The Economist review of the film—which did not talk about the book—was generaly positive. It did have this to say, however: "The film has nothing to say about the immense damage that can also flow from state ownership. Instead, there is a misty-eyed alignment of the state with the public interest. Run that one past the people of, say, North Korea." How do you respond to the critics that say "Yes, but government is also capable of bad things"?
Nowhere in the book or the film do we say that government is some kind of a benign entity. Quite to the contrary, we have the examples of Nazi Germany, which is clearly a case of a government that was up to evil. We also made the point—and it's a point that has to be remembered—that the corporation itself is the product of government, and that policy concerning restraining the corporation is a product of government. What I say in the book is that democracy is something that we have to reconsider and reconceive and revitalize. Nowhere do I suggest that North Korea is some kind of panacea and a better alternative than corporate America. What I suggest is that government, when it is democratically-run and democratically accountable—and I mean democratic in a much deeper and broader way than we experience in our current so-called democracy—has a substantial role to play in constraining and channeling the actions of the entity that it creates, namely the corporation. So my feeling is that the Economist piece was trying to be a little bit inflammatory, but it's not a criticism of the arguments that in any way, I believe, addresses the actual arguments that I make in the book or that we make in the film.
Lawrence Lessig has written quite a bit on how copyright and how corporations use it to control culture. You don't seem to comment a lot about that in the book.
It's an issue that I'm very interested in and concerned about. We talk about patenting in the film which is an issue concerning intellectual proprty much the same way as copyright does, because it takes things that you might want to keep in the public domain and actually puts them into the private domain.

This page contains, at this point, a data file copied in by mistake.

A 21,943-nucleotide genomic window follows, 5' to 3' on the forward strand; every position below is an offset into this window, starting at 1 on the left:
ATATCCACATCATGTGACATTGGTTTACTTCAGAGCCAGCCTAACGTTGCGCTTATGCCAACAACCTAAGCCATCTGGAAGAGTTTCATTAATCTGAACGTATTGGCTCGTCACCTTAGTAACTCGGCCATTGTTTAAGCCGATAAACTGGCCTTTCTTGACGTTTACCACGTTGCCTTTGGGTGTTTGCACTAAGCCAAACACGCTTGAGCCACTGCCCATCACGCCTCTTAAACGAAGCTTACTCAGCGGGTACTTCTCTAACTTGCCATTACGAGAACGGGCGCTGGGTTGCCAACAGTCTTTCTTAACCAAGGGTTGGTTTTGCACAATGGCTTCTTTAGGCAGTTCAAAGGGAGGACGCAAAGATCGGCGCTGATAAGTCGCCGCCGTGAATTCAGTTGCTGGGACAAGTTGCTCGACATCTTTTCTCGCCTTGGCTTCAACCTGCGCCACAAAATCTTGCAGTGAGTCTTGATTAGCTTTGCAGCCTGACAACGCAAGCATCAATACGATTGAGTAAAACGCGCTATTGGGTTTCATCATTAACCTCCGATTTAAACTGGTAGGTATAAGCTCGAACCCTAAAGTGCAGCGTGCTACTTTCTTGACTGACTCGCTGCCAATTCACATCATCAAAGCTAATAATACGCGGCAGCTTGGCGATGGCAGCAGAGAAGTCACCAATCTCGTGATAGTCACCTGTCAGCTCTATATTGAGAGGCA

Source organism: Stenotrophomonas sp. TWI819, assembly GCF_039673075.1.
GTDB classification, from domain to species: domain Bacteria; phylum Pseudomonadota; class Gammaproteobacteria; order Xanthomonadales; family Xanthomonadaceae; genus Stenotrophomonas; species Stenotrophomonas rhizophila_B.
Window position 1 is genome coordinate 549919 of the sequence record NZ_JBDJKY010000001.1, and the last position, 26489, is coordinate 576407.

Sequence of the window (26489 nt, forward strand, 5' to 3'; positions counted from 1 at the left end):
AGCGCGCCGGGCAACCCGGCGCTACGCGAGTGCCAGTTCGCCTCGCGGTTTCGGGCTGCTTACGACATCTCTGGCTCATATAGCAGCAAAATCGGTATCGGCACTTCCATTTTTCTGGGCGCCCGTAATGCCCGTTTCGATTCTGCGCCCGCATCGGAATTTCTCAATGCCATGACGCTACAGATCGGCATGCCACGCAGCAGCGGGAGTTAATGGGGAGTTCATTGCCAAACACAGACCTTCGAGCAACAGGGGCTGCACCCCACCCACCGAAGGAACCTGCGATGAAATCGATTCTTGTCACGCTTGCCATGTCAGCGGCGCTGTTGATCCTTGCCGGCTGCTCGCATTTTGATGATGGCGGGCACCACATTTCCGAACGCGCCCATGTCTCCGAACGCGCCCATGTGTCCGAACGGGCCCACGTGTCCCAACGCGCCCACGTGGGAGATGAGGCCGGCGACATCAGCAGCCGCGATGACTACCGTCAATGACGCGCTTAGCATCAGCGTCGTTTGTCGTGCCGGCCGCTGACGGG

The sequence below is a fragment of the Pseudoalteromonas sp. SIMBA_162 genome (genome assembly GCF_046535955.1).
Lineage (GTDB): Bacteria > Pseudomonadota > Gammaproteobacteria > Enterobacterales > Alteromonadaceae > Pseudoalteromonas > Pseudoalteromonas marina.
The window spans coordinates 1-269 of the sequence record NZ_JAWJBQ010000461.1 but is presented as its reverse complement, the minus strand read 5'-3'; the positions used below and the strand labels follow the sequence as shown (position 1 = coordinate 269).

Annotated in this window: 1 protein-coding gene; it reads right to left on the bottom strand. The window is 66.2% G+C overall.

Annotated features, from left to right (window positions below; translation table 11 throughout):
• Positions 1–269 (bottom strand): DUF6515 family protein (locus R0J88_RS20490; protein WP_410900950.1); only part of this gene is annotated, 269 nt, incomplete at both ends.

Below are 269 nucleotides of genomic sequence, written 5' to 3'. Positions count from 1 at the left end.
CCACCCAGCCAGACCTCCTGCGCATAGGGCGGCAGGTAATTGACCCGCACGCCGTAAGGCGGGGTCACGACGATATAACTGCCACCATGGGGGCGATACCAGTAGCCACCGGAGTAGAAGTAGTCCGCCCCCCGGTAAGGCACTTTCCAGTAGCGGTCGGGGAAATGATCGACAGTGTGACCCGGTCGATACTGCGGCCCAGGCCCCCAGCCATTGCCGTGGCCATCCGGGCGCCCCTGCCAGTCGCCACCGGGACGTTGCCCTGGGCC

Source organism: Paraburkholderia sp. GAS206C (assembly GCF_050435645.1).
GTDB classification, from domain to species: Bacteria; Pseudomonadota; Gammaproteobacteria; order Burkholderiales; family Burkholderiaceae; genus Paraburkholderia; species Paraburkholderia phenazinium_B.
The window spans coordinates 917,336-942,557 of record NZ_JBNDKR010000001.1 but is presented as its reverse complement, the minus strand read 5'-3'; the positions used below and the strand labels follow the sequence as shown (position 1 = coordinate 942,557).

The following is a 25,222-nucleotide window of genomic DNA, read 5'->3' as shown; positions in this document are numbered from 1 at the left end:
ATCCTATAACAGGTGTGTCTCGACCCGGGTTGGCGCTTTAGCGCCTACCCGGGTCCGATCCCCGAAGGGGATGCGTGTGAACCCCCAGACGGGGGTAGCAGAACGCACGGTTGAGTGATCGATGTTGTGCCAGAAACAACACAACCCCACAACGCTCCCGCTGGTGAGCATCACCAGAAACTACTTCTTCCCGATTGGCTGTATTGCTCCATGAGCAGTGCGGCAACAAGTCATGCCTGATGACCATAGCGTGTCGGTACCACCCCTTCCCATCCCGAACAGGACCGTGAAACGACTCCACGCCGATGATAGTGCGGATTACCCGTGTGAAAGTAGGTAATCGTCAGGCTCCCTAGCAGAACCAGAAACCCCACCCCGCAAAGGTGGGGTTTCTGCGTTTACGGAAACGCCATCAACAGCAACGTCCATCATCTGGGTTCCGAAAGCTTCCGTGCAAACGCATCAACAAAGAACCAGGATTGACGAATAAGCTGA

In the book I had to make choices in terms of space requirements, in terms of time. I was really interested in getting at the general issue of the institutional dynamics of the corporation, choosing examples and stories that would help illustrate those. There was a world of possibility to choose from and I made the choices partly on the basis of what stories worked and partly on the opportunistic basis of who we had access too, what interviews we were able to do. But obviously there are many issues that could have been dealt with that I didn't deal with. Writing a book like that, a book called The Corporation could just as easily be called The World: it's an endless subject so you do have to make choices what best illustrates your points and your premeses.
Related to that, how would you charactize using the Internet for positive activism?
I think the Internet becomes a very, very important tool for activists in terms of revealing the kinds of things what corporations are getting up to that citizens should know about, whether it be environmental harms or worker harm. It's a fabulous mechanism for that. And it's a fabulous mechanism for organizing non-governmental organizations, demonstrations, for creating communities both virtual and real.
However, I don't believe in the end that it's a substitute for effective governmental control. The whole difficulty I think that that we're facing now is the question of who is going to ensure that corporations are accountable. The problem with leaving it to activists and non-governmental organizations—even with the tool of the Internet at their disposal—is that those organizations and those people don't have the legal right to compel corporations to disclose information, and that is something that governments can do. Governments can can send inspectors to companies. Governments can put legal requirements in place to disclose information that consumers and workers and other interested people need. Non-governmental organizations don't have that legal power and to me, that's what imposes substantial limitiations on how far we can go with trying to keep corporations accountable though non-governmental measures.